King Solomon’s Mines (1937) – Robert Stevenson

The next action recommendation from the Great Movies – 100 Years of Film book following the fantastic Raiders of the Lost Ark is this 1937 adaptation of H. Rider Haggard’s classic adventure novel.

Cedric Hardwicke leads the way as adventurer Allan Quartermain who is persuaded by Kathy (Anna Lee) to help search for her father, Patrick O’Brien (Arthur Sunclair) who has disappeared in his search for the legendary diamond mines of King Solomon.

With the aid of his guide, Umbopa (Paul Robeson) the adventure gets under way quickly, as the search, mystery and discovery begins.

I will say this, Hardwicke’s incarnation of Quartermain seems neither much of an adventurer, let alone a great white hunter. He’s an older man, so it’s necessary for the story to have a character who can serve as a romantic interest for Kathy. Enter Sir Henry (John Loder).

Through the entire film, it’s Robeson’s performance I enjoy the most, despite Lee getting some clever dialogue, and cute moments.

Given the runtime of the film, about 77 minutes, we’re not given a lot of time for character development or a lot of story, still, it remains an interesting exercise in adventure.


Crossing deserts, encountering strange tribes, all of these things and more await our adventurers in their quest for fortune and glory, oh and Kathy’s father. Along the way they discover the real nature of Umbopa, and they find an unusual and powerful ally in him.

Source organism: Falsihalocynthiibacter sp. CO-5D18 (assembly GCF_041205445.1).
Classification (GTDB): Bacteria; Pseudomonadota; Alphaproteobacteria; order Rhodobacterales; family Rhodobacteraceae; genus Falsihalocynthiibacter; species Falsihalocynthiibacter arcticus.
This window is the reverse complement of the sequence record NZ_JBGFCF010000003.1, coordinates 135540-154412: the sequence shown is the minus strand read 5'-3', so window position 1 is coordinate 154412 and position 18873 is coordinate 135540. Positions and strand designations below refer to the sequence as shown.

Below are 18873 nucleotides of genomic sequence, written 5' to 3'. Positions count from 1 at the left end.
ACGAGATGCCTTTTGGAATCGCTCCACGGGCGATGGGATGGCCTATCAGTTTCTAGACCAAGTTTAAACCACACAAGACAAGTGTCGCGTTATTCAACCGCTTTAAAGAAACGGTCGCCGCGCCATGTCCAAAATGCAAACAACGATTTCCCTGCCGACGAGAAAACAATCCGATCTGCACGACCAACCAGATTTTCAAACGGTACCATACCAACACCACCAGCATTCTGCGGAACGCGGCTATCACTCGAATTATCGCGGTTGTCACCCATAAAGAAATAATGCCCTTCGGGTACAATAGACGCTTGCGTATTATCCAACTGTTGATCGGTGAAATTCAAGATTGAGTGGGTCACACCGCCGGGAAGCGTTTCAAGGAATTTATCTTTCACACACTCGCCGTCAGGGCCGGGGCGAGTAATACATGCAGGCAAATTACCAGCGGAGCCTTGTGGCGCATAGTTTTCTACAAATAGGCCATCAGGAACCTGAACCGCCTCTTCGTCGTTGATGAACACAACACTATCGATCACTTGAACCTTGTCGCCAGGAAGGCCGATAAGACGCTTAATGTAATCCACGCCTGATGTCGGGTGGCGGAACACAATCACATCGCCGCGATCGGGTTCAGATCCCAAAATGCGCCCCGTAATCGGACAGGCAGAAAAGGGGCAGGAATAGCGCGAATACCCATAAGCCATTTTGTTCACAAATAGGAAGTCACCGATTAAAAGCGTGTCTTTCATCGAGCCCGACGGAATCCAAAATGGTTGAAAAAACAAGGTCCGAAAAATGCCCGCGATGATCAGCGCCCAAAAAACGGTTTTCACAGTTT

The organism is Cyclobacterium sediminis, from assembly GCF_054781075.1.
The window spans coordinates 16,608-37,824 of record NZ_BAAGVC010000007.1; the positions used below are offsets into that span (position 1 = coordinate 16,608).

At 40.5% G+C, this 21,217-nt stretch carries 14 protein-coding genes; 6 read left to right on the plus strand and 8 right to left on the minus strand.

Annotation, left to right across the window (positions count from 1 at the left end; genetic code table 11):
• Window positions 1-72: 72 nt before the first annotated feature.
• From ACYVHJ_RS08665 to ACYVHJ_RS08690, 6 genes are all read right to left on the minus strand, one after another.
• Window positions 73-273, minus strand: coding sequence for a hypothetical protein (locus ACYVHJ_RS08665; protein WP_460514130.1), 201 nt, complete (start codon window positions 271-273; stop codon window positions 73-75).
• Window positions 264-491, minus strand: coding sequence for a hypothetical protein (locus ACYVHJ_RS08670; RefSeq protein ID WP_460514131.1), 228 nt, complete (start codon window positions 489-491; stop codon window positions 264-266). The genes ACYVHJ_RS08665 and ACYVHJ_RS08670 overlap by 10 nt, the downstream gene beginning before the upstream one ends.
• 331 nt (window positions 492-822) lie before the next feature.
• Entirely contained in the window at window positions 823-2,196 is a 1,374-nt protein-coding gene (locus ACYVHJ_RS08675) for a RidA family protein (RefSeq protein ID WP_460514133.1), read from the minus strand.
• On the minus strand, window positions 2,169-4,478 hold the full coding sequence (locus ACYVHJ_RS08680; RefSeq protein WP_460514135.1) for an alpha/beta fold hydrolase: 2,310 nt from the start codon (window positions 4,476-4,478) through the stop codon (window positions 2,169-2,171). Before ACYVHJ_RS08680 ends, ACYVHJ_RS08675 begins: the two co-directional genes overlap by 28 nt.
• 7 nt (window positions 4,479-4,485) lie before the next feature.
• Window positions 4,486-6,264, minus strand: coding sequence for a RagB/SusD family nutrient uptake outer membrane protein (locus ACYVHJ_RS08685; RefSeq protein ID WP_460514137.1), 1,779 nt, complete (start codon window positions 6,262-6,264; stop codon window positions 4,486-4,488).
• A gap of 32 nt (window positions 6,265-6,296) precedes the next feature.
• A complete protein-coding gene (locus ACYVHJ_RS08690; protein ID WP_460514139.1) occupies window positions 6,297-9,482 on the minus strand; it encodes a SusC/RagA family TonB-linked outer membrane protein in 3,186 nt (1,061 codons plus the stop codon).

The film is very much not on par with Raiders, nor most action films in this adventure genre. I’ve a soft spot for the terribly scripted and acted remake starring Richard Chamberlain from the 80s, although he now seems a combination of Sir Henry and Quartermain. Having never read the original story I can’t speak to how close either film resembles the source material.

I will say the mine sequence itself is a little more in keeping with later adventure films, even if it plays a little melodramatically, even considering the genre. Skeletons, treasure, lava, all of them come into play before the end of the film, but our heroes survive to enjoy their just rewards.

I did get a little upset, that towards the climax, after all they had faced, they didn’t try to find a way out of the mines, they’d resigned themselves to their fate without even trying anything, until Umbopa came along.

In fact a lot of the characters are very passive, letting things happen to them, instead of making things happen, and that certainly isn’t a way to involve our audience.

This one just didn’t hold my attention. Maybe I’ve seen Raiders too many times…



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